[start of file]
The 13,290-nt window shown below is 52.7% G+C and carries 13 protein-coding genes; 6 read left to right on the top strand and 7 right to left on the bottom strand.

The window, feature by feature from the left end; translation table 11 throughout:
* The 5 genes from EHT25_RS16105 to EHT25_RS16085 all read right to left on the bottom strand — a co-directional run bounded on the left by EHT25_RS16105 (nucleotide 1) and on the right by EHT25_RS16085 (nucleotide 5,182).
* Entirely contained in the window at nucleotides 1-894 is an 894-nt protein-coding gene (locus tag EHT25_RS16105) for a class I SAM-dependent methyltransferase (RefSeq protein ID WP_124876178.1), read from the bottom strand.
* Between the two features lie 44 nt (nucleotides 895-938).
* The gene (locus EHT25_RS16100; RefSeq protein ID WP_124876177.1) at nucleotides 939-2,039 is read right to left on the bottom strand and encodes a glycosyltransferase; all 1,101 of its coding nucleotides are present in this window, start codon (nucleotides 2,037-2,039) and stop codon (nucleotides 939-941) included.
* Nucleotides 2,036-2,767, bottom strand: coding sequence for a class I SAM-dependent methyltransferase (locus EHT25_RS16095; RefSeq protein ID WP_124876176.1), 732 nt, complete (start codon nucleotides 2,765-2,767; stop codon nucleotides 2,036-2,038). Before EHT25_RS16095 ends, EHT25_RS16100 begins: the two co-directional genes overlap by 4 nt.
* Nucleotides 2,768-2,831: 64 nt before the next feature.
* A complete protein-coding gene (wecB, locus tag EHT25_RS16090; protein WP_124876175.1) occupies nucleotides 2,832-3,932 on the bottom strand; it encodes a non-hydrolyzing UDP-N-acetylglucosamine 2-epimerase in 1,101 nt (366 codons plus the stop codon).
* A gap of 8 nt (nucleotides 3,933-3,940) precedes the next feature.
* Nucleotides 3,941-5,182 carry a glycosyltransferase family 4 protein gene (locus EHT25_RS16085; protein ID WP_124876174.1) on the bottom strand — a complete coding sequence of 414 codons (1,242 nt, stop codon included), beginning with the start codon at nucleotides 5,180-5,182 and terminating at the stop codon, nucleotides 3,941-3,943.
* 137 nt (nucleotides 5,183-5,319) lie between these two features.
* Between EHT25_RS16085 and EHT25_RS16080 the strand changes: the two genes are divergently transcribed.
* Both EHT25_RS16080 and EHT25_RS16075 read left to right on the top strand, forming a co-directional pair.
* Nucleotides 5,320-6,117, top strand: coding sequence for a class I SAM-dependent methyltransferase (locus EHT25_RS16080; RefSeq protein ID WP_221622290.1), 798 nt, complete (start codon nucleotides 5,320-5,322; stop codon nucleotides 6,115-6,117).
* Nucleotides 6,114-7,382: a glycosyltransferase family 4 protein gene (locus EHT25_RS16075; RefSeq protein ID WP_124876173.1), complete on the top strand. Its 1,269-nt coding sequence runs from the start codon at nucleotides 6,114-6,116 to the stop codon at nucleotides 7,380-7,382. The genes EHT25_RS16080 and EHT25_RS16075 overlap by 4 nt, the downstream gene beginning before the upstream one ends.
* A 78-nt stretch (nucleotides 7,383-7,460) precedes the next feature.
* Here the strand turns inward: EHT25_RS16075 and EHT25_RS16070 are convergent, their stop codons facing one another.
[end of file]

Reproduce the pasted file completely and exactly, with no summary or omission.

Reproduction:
The 13,290-nt window shown below is 52.7% G+C and carries 13 protein-coding genes; 6 read left to right on the top strand and 7 right to left on the bottom strand.

The window, feature by feature from the left end; translation table 11 throughout:
* The 5 genes from EHT25_RS16105 to EHT25_RS16085 all read right to left on the bottom strand — a co-directional run bounded on the left by EHT25_RS16105 (nucleotide 1) and on the right by EHT25_RS16085 (nucleotide 5,182).
* Entirely contained in the window at nucleotides 1-894 is an 894-nt protein-coding gene (locus tag EHT25_RS16105) for a class I SAM-dependent methyltransferase (RefSeq protein ID WP_124876178.1), read from the bottom strand.
* Between the two features lie 44 nt (nucleotides 895-938).
* The gene (locus EHT25_RS16100; RefSeq protein ID WP_124876177.1) at nucleotides 939-2,039 is read right to left on the bottom strand and encodes a glycosyltransferase; all 1,101 of its coding nucleotides are present in this window, start codon (nucleotides 2,037-2,039) and stop codon (nucleotides 939-941) included.
* Nucleotides 2,036-2,767, bottom strand: coding sequence for a class I SAM-dependent methyltransferase (locus EHT25_RS16095; RefSeq protein ID WP_124876176.1), 732 nt, complete (start codon nucleotides 2,765-2,767; stop codon nucleotides 2,036-2,038). Before EHT25_RS16095 ends, EHT25_RS16100 begins: the two co-directional genes overlap by 4 nt.
* Nucleotides 2,768-2,831: 64 nt before the next feature.
* A complete protein-coding gene (wecB, locus tag EHT25_RS16090; protein WP_124876175.1) occupies nucleotides 2,832-3,932 on the bottom strand; it encodes a non-hydrolyzing UDP-N-acetylglucosamine 2-epimerase in 1,101 nt (366 codons plus the stop codon).
* A gap of 8 nt (nucleotides 3,933-3,940) precedes the next feature.
* Nucleotides 3,941-5,182 carry a glycosyltransferase family 4 protein gene (locus EHT25_RS16085; protein ID WP_124876174.1) on the bottom strand — a complete coding sequence of 414 codons (1,242 nt, stop codon included), beginning with the start codon at nucleotides 5,180-5,182 and terminating at the stop codon, nucleotides 3,941-3,943.
* 137 nt (nucleotides 5,183-5,319) lie between these two features.
* Between EHT25_RS16085 and EHT25_RS16080 the strand changes: the two genes are divergently transcribed.
* Both EHT25_RS16080 and EHT25_RS16075 read left to right on the top strand, forming a co-directional pair.
* Nucleotides 5,320-6,117, top strand: coding sequence for a class I SAM-dependent methyltransferase (locus EHT25_RS16080; RefSeq protein ID WP_221622290.1), 798 nt, complete (start codon nucleotides 5,320-5,322; stop codon nucleotides 6,115-6,117).
* Nucleotides 6,114-7,382: a glycosyltransferase family 4 protein gene (locus EHT25_RS16075; RefSeq protein ID WP_124876173.1), complete on the top strand. Its 1,269-nt coding sequence runs from the start codon at nucleotides 6,114-6,116 to the stop codon at nucleotides 7,380-7,382. The genes EHT25_RS16080 and EHT25_RS16075 overlap by 4 nt, the downstream gene beginning before the upstream one ends.
* A 78-nt stretch (nucleotides 7,383-7,460) precedes the next feature.
* Here the strand turns inward: EHT25_RS16075 and EHT25_RS16070 are convergent, their stop codons facing one another.